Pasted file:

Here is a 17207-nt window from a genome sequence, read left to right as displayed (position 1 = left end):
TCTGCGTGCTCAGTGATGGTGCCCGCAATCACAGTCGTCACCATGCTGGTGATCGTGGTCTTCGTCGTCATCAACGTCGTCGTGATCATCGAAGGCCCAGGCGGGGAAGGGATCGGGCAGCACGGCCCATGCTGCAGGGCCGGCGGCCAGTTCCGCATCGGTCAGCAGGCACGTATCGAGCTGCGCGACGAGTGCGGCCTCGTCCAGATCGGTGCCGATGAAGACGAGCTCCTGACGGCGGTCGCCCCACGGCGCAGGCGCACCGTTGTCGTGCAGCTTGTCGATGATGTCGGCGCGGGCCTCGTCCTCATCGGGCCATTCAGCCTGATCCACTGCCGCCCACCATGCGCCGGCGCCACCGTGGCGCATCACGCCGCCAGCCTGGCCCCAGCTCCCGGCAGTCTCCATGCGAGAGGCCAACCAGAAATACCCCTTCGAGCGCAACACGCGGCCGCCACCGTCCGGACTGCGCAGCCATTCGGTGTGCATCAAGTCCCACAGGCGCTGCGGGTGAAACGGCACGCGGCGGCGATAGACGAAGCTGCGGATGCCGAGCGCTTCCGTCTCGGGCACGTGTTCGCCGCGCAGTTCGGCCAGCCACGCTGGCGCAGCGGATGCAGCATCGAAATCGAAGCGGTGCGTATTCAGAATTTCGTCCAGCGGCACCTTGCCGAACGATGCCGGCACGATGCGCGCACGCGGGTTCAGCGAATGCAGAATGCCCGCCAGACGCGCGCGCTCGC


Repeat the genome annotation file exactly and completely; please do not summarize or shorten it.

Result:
Here is a 17207-nt window from a genome sequence, read left to right as displayed (position 1 = left end):
TCTGCGTGCTCAGTGATGGTGCCCGCAATCACAGTCGTCACCATGCTGGTGATCGTGGTCTTCGTCGTCATCAACGTCGTCGTGATCATCGAAGGCCCAGGCGGGGAAGGGATCGGGCAGCACGGCCCATGCTGCAGGGCCGGCGGCCAGTTCCGCATCGGTCAGCAGGCACGTATCGAGCTGCGCGACGAGTGCGGCCTCGTCCAGATCGGTGCCGATGAAGACGAGCTCCTGACGGCGGTCGCCCCACGGCGCAGGCGCACCGTTGTCGTGCAGCTTGTCGATGATGTCGGCGCGGGCCTCGTCCTCATCGGGCCATTCAGCCTGATCCACTGCCGCCCACCATGCGCCGGCGCCACCGTGGCGCATCACGCCGCCAGCCTGGCCCCAGCTCCCGGCAGTCTCCATGCGAGAGGCCAACCAGAAATACCCCTTCGAGCGCAACACGCGGCCGCCACCGTCCGGACTGCGCAGCCATTCGGTGTGCATCAAGTCCCACAGGCGCTGCGGGTGAAACGGCACGCGGCGGCGATAGACGAAGCTGCGGATGCCGAGCGCTTCCGTCTCGGGCACGTGTTCGCCGCGCAGTTCGGCCAGCCACGCTGGCGCAGCGGATGCAGCATCGAAATCGAAGCGGTGCGTATTCAGAATTTCGTCCAGCGGCACCTTGCCGAACGATGCCGGCACGATGCGCGCACGCGGGTTCAGCGAATGCAGAATGCCCGCCAGACGCGCGCGCTCGC